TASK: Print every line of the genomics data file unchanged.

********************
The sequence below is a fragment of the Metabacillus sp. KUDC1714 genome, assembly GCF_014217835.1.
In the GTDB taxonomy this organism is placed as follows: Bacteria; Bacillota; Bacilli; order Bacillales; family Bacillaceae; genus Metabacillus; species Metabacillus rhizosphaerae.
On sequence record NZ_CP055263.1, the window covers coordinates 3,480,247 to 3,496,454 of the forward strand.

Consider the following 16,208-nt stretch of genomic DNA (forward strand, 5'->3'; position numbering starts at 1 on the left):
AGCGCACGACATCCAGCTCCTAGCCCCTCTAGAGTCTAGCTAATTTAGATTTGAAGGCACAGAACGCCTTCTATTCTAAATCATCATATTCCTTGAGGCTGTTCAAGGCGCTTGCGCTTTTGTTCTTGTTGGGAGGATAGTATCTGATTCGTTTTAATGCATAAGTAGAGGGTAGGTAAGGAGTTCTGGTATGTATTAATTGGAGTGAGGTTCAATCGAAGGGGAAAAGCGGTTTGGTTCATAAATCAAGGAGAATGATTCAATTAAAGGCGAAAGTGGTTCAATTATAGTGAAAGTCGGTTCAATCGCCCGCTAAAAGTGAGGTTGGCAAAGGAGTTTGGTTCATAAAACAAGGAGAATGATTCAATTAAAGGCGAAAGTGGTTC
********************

The sequence below is a fragment of the Metabacillus sp. KUDC1714 genome, assembly GCF_014217835.1.
In the GTDB taxonomy this organism is placed as follows: Bacteria; Bacillota; Bacilli; order Bacillales; family Bacillaceae; genus Metabacillus; species Metabacillus rhizosphaerae.
On sequence record NZ_CP055263.1, the window covers coordinates 3,480,247 to 3,496,454 of the forward strand.

Consider the following 16,208-nt stretch of genomic DNA (forward strand, 5'->3'; position numbering starts at 1 on the left):
AGCGCACGACATCCAGCTCCTAGCCCCTCTAGAGTCTAGCTAATTTAGATTTGAAGGCACAGAACGCCTTCTATTCTAAATCATCATATTCCTTGAGGCTGTTCAAGGCGCTTGCGCTTTTGTTCTTGTTGGGAGGATAGTATCTGATTCGTTTTAATGCATAAGTAGAGGGTAGGTAAGGAGTTCTGGTATGTATTAATTGGAGTGAGGTTCAATCGAAGGGGAAAAGCGGTTTGGTTCATAAATCAAGGAGAATGATTCAATTAAAGGCGAAAGTGGTTCAATTATAGTGAAAGTCGGTTCAATCGCCCGCTAAAAGTGAGGTTGGCAAAGGAGTTTGGTTCATAAAACAAGGAGAATGATTCAATTAAAGGCGAAAGTGGTTC